From his Chicago office, Rush says he feels obliged to tell an old friend when he's wrong.
"It's a ploy on the part of a political that I am fairly disappointed in as we speak," Rush said.
Congressman Rush commented on Kirk's anti-violence proposal to devote millions of dollars to prosecute members of a predominantly African-American gang.
"It's a pretty big project... to crush a major urban gang," Kirk said.
If you want to stop this problem, if you want to see a real cooling off this summer, bring in summer jobs... cool this city down," Rush said.
Rush - a former black panther raised on the West Side of Chicago - says the plan by Kirk - a product of the north suburbs - shows a lack of knowledge about what can prevent violence. Rush's criticism included Kirk's race -- and today Rush says race is unavoidable in this issue.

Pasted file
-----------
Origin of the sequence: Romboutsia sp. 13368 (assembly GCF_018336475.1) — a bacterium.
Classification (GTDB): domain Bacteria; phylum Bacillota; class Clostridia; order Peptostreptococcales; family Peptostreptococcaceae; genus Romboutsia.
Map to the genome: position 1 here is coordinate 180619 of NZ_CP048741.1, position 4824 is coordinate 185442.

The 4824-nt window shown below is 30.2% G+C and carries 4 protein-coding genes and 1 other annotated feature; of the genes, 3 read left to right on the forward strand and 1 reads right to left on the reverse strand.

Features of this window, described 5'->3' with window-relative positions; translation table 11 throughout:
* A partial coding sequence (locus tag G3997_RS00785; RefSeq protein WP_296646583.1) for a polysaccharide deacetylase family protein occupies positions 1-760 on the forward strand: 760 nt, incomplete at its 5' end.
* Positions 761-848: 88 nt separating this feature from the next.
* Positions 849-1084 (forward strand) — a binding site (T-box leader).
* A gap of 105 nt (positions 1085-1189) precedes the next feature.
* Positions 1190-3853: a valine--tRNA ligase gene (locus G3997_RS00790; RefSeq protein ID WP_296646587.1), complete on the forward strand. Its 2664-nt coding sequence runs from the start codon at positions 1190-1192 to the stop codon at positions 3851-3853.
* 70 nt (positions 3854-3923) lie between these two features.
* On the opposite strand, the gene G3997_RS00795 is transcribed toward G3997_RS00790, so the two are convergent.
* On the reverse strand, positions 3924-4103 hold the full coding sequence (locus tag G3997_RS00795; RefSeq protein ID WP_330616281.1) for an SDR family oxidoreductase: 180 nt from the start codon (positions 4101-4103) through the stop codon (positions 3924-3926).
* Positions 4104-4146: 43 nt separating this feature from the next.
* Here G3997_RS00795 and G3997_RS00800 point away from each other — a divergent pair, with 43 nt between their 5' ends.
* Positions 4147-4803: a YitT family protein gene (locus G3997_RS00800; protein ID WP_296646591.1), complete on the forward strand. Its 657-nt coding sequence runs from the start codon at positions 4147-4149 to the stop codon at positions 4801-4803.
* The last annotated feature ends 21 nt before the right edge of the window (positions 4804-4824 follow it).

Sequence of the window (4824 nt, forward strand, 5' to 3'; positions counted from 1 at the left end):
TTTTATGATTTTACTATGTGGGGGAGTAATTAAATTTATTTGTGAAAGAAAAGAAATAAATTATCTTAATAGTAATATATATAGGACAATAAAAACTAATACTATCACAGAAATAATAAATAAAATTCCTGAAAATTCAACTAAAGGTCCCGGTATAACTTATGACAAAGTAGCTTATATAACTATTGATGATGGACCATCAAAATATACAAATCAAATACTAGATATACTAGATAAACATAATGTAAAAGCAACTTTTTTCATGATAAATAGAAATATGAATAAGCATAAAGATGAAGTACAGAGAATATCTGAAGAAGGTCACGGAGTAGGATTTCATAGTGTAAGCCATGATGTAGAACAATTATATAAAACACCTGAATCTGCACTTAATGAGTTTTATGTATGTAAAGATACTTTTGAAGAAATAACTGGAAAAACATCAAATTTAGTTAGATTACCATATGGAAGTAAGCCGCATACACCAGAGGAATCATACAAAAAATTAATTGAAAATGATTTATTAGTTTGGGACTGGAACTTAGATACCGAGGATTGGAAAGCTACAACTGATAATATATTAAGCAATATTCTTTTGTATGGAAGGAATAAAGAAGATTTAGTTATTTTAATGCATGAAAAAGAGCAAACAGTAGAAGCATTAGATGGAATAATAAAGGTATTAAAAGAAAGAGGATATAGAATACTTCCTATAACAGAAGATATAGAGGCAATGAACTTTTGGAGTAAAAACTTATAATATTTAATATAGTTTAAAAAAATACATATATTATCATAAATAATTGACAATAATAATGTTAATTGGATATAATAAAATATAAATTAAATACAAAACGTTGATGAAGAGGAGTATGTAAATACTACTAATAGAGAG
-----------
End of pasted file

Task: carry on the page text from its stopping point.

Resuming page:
"The jails are teeming now with African Americans, Latinos, but mainly African Americans who are locked up in these prisons all across the country, and these problems still have not been addressed," Rush said.
Rush and Kirk have served together for years in Congress. Rush was there to greet Kirk after Kirk had a stroke, and Rush says Kirk sent him notes when Rush was being treated for cancer. The two plan to meet privately Tuesday to discuss what has become a public disagreement about how to reduce violence.